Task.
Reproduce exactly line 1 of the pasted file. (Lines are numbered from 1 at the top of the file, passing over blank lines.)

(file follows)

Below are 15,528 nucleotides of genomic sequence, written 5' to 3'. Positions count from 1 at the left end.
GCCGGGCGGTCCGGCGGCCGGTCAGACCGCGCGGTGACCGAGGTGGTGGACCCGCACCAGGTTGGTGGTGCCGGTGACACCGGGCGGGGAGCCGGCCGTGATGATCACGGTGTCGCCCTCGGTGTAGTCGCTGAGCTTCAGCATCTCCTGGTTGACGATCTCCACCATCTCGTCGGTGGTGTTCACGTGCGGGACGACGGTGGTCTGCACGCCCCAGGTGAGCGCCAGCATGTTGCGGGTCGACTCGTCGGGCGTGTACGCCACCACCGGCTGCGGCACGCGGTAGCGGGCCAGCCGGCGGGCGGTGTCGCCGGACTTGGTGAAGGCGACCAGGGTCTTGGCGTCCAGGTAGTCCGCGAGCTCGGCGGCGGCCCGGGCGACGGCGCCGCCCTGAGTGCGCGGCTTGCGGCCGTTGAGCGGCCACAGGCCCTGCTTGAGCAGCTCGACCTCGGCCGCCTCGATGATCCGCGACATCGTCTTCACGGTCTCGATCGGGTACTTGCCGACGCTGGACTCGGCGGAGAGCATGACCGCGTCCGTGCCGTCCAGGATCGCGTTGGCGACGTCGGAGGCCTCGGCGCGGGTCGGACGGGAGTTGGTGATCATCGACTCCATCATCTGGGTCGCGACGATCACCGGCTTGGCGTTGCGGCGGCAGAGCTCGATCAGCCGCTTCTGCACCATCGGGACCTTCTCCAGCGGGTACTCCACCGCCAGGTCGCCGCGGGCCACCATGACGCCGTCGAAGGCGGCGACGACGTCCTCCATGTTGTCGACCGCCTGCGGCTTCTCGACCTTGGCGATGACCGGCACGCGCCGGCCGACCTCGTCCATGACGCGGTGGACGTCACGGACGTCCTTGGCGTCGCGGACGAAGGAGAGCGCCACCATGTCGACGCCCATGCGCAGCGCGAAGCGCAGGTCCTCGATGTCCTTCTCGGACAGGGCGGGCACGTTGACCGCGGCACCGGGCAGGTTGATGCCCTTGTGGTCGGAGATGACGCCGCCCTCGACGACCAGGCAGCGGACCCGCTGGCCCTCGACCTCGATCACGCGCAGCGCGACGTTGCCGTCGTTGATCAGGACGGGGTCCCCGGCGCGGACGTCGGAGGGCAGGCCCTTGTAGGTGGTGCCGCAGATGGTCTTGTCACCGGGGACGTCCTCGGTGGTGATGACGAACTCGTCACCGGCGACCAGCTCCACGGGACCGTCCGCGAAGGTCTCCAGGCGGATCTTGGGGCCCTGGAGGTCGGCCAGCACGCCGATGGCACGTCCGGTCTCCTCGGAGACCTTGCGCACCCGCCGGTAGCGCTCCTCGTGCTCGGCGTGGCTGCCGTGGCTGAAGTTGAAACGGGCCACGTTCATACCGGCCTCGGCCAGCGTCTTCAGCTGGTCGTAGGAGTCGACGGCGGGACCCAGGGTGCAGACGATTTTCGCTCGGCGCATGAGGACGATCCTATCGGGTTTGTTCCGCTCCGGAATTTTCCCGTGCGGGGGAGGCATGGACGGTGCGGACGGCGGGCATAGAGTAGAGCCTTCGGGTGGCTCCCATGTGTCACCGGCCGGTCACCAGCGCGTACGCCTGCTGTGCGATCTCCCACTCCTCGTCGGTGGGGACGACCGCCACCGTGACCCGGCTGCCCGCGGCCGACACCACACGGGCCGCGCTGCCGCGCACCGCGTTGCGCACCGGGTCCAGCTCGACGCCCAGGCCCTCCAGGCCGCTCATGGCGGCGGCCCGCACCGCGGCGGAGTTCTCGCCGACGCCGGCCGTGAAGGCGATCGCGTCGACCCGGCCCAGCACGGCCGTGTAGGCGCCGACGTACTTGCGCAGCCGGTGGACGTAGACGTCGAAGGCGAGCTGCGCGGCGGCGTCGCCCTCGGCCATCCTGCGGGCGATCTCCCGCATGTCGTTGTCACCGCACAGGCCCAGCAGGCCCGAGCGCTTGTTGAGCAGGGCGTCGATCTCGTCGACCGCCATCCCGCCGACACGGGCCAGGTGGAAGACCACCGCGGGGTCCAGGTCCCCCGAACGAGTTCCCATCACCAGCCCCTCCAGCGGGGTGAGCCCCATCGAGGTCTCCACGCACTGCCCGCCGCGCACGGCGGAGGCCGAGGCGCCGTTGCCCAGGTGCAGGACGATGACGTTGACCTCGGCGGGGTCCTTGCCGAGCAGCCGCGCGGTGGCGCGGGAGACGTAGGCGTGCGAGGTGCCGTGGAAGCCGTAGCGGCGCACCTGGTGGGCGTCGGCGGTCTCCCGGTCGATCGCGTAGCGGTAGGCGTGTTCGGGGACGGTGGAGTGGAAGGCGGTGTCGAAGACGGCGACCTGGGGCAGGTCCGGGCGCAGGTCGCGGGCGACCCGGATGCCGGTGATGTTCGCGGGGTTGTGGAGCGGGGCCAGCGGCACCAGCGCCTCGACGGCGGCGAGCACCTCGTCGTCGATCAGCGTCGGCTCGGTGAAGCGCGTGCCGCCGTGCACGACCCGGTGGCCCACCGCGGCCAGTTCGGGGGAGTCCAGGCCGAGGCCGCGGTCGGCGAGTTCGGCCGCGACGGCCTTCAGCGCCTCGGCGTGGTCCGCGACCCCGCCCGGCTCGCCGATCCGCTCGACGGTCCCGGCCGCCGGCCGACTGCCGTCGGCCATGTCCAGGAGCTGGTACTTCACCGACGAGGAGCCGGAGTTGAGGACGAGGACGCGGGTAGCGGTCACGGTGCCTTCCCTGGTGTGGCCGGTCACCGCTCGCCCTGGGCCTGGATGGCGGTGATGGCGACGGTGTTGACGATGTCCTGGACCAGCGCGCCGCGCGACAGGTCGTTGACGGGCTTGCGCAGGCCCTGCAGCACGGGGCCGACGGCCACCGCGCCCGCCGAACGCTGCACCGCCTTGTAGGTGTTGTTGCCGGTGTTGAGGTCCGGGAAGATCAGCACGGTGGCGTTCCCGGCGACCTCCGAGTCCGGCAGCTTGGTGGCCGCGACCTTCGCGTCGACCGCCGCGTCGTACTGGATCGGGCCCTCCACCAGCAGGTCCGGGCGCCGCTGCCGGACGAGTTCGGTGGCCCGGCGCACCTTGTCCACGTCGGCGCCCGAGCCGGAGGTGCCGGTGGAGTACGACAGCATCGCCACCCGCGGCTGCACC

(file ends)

Below are 15,528 nucleotides of genomic sequence, written 5' to 3'. Positions count from 1 at the left end.